KANZ Field Power Desk – when you just can't leave your job behind


September 21, 2012

The KANZ Field Power Desk is designed to serve as a self-sufficient mobile work station

The KANZ Field Power Desk is designed to serve as a self-sufficient mobile work station

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Do you know one of those people who are constantly checking their work emails on their smartphone, even when they’re supposed to be relaxing on a camping trip? Well, this might be the perfect thing for them, should they wish to take that type of behavior to the extreme – it’s the KANZ Field Power Desk, and it’s probably the closest thing you’ll find to an office in the woods.

First off, this thing is probably intended more for people like scientists, surveyors or soldiers than for workaholics.

It’s built on the platform of KANZ’s existing Outdoors Field Kitchen, which combines a camp stove, food preparation surface, and utensil storage drawers. Instead of kitchen supplies, though, the base 120 model of the Field Power Desk features things like a 240Wh lithium-iron power pack, a 20-watt mono-crystalline solar panel, a device-charging drawer with 12-volt and 5-volt outlets, a flexible desktop light, and – of course – room for a laptop.

The fancier 240 model includes two power packs and two solar panels. Each panel is capable of fully charging one of the power packs within six hours, as long as the sun is shining. Both versions also feature a cabinet made from Baltic birch and marine-grade aluminum panels, detachable legs, and a heavy-duty dustproof fiberglass front panel that closes over the desk when it’s not in use.

The 120 weighs 37 pounds (17 kg) and sells for US$1,995. The 55-pound (25-kg) 240 will set you back $2,495.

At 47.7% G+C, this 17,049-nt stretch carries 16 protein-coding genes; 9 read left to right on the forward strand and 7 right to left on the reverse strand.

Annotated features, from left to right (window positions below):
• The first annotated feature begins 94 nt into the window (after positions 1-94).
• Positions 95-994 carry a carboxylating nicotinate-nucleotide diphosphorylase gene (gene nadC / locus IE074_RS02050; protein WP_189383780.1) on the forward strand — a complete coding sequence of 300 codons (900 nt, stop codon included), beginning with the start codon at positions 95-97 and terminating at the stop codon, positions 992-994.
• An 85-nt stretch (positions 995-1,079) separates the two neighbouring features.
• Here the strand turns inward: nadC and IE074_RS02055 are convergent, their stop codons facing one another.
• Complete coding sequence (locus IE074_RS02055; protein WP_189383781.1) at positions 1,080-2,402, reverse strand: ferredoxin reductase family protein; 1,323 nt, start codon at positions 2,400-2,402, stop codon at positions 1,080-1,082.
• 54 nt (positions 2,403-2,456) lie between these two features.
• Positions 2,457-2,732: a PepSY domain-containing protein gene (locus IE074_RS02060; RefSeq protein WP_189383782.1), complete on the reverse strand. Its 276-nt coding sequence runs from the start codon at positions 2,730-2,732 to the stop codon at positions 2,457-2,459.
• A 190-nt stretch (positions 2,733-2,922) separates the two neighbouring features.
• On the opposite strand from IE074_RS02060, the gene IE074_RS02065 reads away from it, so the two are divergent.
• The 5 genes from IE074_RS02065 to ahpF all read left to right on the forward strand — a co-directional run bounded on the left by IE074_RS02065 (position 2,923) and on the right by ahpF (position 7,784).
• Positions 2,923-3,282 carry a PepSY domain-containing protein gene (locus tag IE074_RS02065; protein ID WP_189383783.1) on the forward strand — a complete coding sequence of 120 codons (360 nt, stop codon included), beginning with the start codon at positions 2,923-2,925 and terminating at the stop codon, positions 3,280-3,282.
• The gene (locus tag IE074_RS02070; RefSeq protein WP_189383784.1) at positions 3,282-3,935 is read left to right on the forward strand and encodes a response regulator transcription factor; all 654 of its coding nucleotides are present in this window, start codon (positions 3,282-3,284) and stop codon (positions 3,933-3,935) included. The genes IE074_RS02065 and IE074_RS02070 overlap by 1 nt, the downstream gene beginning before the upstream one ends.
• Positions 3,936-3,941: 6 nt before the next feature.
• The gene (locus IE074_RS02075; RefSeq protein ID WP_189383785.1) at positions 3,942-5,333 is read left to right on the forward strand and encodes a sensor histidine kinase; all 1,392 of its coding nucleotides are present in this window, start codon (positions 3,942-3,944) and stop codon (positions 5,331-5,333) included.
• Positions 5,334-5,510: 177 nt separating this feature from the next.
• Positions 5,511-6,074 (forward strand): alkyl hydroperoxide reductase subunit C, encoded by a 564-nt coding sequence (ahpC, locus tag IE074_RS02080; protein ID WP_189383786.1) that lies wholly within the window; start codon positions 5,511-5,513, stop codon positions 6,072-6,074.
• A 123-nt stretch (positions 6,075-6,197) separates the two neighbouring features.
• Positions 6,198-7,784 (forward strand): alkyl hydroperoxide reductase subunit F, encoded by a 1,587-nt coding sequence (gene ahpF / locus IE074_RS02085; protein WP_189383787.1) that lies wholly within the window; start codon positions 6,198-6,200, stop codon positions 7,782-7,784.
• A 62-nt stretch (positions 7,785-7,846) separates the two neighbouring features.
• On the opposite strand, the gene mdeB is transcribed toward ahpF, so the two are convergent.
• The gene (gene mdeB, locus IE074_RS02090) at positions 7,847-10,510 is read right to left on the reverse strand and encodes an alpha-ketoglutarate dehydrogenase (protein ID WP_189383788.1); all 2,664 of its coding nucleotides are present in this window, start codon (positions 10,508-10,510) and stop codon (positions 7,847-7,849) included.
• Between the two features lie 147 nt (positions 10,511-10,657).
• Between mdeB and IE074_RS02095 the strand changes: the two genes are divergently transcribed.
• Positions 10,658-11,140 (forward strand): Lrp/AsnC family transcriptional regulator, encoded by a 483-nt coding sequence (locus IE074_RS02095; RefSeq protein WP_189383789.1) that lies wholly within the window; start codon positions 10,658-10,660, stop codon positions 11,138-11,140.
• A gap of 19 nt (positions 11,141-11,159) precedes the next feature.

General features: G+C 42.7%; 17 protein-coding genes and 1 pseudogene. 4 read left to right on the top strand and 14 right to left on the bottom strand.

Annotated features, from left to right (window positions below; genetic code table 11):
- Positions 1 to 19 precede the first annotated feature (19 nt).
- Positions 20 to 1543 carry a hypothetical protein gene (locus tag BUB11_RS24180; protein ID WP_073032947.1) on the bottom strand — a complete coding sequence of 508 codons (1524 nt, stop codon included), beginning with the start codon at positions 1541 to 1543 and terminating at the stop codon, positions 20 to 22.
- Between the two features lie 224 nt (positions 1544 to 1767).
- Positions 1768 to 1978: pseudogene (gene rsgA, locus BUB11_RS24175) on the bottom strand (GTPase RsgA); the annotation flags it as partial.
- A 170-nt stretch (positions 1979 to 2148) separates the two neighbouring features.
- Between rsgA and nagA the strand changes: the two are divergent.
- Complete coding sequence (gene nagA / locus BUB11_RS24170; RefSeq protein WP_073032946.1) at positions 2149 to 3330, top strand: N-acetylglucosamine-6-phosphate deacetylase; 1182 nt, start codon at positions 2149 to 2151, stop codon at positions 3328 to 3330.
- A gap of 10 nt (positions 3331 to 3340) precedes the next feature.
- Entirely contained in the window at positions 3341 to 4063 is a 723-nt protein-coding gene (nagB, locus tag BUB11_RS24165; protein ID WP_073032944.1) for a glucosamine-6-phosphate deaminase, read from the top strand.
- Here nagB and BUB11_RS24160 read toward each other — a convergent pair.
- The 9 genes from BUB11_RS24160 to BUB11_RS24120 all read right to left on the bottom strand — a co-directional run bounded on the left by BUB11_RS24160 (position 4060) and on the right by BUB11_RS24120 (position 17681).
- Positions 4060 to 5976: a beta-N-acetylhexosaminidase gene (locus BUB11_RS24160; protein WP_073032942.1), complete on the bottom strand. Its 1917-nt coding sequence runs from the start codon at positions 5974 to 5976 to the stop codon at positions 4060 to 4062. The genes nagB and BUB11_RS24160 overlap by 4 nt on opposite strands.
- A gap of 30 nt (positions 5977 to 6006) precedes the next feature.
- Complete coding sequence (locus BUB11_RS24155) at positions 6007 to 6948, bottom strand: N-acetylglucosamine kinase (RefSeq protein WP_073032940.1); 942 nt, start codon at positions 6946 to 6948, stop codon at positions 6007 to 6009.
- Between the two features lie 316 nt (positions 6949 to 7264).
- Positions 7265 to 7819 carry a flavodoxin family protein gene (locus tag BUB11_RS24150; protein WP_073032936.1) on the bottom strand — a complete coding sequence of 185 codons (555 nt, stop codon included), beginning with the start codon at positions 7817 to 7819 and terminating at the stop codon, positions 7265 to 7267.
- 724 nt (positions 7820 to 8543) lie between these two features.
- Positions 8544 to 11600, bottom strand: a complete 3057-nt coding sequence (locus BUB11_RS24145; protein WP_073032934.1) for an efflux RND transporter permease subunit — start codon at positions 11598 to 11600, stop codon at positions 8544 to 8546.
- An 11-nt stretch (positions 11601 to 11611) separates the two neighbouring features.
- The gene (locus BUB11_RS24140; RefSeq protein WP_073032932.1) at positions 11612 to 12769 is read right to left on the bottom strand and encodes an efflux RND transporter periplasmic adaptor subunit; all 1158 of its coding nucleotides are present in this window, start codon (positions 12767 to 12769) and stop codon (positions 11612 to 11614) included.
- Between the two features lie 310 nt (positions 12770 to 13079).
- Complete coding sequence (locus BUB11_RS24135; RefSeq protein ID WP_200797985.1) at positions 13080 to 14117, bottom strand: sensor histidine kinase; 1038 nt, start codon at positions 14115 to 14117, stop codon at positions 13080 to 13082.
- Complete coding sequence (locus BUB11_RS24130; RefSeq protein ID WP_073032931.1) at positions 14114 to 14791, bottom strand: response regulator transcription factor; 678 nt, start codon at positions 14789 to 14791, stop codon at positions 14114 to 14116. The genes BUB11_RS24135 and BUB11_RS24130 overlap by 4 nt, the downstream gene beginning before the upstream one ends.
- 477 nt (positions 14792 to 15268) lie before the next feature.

Source: KANZ Outdoors via Uncrate

About the Author
Ben Coxworth An experienced freelance writer, videographer and television producer, Ben's interest in all forms of innovation is particularly fanatical when it comes to human-powered transportation, film-making gear, environmentally-friendly technologies and anything that's designed to go underwater. He lives in Edmonton, Alberta, where he spends a lot of time going over the handlebars of his mountain bike, hanging out in off-leash parks, and wishing the Pacific Ocean wasn't so far away. All articles by Ben Coxworth

The only way I'd go camping is if I had that thing with me. Well, that and a decent 4G signal ;-)


@flink - Not really any need going camping then is there?


I make up one of these every time I go camping so having one all ready to go should be a winner.


Of course, the biggest problem, is if you are REALLY camping where are you going to get a cellphone signal???? You are generally out of range of signals unless you have a satellite phone.

John Waller

Where is the Satellite uplink/downlink connection provisions?? I suppose that a Satellite phone would serve the same purpose but I believe that the Data speeds of such phones are VERY limited due to the bandwidth limitations. It WOULD work but it would be slow. The more equipment that is added ,the more solar panels you would need to recharge them all ...and it would be that much heavier.

Jim Andrews
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